Waitrose & Partners Weekend Issue 658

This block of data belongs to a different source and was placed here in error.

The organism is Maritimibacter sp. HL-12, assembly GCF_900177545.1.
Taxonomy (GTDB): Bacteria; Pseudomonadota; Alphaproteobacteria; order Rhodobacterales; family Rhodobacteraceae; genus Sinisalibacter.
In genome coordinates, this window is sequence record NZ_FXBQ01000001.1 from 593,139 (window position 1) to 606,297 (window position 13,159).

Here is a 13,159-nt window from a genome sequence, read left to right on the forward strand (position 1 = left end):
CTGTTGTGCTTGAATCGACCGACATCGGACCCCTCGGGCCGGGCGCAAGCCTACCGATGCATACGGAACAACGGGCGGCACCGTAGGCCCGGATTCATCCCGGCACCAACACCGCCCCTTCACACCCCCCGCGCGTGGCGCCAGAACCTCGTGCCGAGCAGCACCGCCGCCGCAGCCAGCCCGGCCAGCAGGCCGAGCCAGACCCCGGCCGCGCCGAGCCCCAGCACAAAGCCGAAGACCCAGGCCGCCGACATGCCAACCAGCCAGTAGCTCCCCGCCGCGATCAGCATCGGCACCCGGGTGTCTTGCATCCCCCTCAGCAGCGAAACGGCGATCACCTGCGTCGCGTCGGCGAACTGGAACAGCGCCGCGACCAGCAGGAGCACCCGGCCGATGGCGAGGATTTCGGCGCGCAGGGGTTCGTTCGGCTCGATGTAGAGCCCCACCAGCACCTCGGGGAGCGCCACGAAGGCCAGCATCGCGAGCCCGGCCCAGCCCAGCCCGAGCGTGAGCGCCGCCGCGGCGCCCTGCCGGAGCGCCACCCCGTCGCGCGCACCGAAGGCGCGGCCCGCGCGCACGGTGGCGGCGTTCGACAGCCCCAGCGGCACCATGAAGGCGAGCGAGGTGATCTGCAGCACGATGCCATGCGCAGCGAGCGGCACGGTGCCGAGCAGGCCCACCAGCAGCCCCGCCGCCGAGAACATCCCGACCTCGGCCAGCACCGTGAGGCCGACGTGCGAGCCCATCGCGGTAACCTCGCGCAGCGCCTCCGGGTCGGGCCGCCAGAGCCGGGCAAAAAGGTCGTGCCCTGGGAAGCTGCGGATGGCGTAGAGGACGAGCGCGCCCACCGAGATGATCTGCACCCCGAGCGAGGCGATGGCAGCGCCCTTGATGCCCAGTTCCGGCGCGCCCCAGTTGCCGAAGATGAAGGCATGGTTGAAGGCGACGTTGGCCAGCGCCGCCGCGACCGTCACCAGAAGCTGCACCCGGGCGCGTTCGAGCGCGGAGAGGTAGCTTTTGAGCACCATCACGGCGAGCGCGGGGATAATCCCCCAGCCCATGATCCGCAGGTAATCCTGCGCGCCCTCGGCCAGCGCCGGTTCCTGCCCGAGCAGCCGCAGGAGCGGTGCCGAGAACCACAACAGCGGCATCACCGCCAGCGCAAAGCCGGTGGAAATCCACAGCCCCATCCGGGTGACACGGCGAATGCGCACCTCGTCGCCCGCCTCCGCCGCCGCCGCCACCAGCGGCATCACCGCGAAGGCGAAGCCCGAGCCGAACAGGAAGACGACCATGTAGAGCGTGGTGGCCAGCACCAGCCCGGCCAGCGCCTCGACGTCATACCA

6 27 JULY 2023 News&Views In focus The Lionesses are looking to roar as theWomen’sWorld Cup enters its second week. Tomorrow (28 July) the England teamwill run onto a perfect pitch at the Sydney Football Stadium to face Denmark to the cheers of thousands. This same weekend, 10 or so women will be at the AstroTurf at Goodwin Sports Centre, She eld, to play a Football For Foodbanks (FFF) fixture in the women and gender minorities division. They will each have paid £4 to play, a fee that includes a donation to charity. They’ll be wearing whatever clothes they’re comfortable in. The footballing skills might be sketchy, minor flouting of the rules will be overlooked. Someone will keep score. What’s at stake at this and every FFF fixture is not a gleaming trophy but the pursuit of friendly, inclusive football, and the support of local charities, especially food banks. So far, FFF has raised around £20,000, with every one of the 27 or so weekly fixtures – the number is steadily rising – addingmore to the pot. FFF, a community interest company started in 2021, grew out of a hopeful Reddit post in pre-pandemic 2020. Civil servant Matty Cassell wanted to find likeminded people in She eld for a friendly five-a-side kickabout. He wanted to play without the ‘blokey culture’ and ‘racism, homophobia, and transphobia’ that he says can blight such activities. He wasn’t alone, and people responded. “I booked a pitch. I used some of the subs to buy balls and goalkeeper gloves,” saysMatty. “We soon had everything we needed, so we started doing shops for food banks with the surplus money.” FFFwasn’t ever about making a profit, so as more people signed up, he bookedmore pitches, collectedmore £4 subs, and donated more to food banks. Women andmembers of the LGBTQIA+ community were attracted by FFF’s ‘safe space’ spirit, to the point that Alice Rhind-Tutt – an early responder to Matty’s post – started theWGMdivision. Like Alice, Rhiane Spurden has played since the early days and will be on the Goodwin pitch on Sunday. “It’s such a heartwarming thing to do. I enjoy the playing, and that we’re helping others at the same time,” she says. “And I cannot stress enough how casual it all is – it’s genuinely about having fun. I’mnot naturally sporty, I’d never really kicked a ball before, but it’s amazing to be part of it.” The impact of the pandemic was immense. “It sky-rocketed,”Matty says. “When we came back from lockdown, every game we HAVING A BALL (Clockwise from top) Winners of a WGM tournament; Matty Cassell; Alice RhindTutt; dropping o supplies at food banks; action from an event PITCHING IN TO TACKLE FOOD POVERTY It’s not all about winning when it comes to football – Tessa Allinghammeets a community group that offers an inclusive and charitable way to play ‘It’s about having fun. I’d never really kicked a ball before, but it’s amazing to be part of’